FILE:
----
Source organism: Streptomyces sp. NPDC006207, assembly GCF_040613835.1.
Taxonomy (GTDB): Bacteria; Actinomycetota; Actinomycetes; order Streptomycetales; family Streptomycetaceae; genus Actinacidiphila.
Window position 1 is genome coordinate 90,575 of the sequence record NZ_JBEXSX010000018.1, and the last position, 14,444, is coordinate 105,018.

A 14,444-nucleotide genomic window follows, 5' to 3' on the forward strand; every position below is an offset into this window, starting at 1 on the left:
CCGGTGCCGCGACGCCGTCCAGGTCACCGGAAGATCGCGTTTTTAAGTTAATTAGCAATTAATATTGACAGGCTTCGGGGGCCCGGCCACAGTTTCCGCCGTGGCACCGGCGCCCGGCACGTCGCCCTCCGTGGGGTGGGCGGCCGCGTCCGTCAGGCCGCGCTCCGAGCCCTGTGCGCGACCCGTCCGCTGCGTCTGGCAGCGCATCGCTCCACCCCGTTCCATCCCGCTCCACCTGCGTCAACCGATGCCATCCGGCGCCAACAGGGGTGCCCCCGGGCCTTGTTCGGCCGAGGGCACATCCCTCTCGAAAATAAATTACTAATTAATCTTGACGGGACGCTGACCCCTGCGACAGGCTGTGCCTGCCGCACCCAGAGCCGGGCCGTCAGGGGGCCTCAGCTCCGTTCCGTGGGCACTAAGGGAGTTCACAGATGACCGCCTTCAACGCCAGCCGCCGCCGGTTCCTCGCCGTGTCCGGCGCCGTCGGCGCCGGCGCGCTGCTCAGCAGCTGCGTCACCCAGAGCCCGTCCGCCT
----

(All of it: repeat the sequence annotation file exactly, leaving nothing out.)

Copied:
Source organism: Streptomyces sp. NPDC006207, assembly GCF_040613835.1.
Taxonomy (GTDB): Bacteria; Actinomycetota; Actinomycetes; order Streptomycetales; family Streptomycetaceae; genus Actinacidiphila.
Window position 1 is genome coordinate 90,575 of the sequence record NZ_JBEXSX010000018.1, and the last position, 14,444, is coordinate 105,018.

A 14,444-nucleotide genomic window follows, 5' to 3' on the forward strand; every position below is an offset into this window, starting at 1 on the left:
CCGGTGCCGCGACGCCGTCCAGGTCACCGGAAGATCGCGTTTTTAAGTTAATTAGCAATTAATATTGACAGGCTTCGGGGGCCCGGCCACAGTTTCCGCCGTGGCACCGGCGCCCGGCACGTCGCCCTCCGTGGGGTGGGCGGCCGCGTCCGTCAGGCCGCGCTCCGAGCCCTGTGCGCGACCCGTCCGCTGCGTCTGGCAGCGCATCGCTCCACCCCGTTCCATCCCGCTCCACCTGCGTCAACCGATGCCATCCGGCGCCAACAGGGGTGCCCCCGGGCCTTGTTCGGCCGAGGGCACATCCCTCTCGAAAATAAATTACTAATTAATCTTGACGGGACGCTGACCCCTGCGACAGGCTGTGCCTGCCGCACCCAGAGCCGGGCCGTCAGGGGGCCTCAGCTCCGTTCCGTGGGCACTAAGGGAGTTCACAGATGACCGCCTTCAACGCCAGCCGCCGCCGGTTCCTCGCCGTGTCCGGCGCCGTCGGCGCCGGCGCGCTGCTCAGCAGCTGCGTCACCCAGAGCCCGTCCGCCT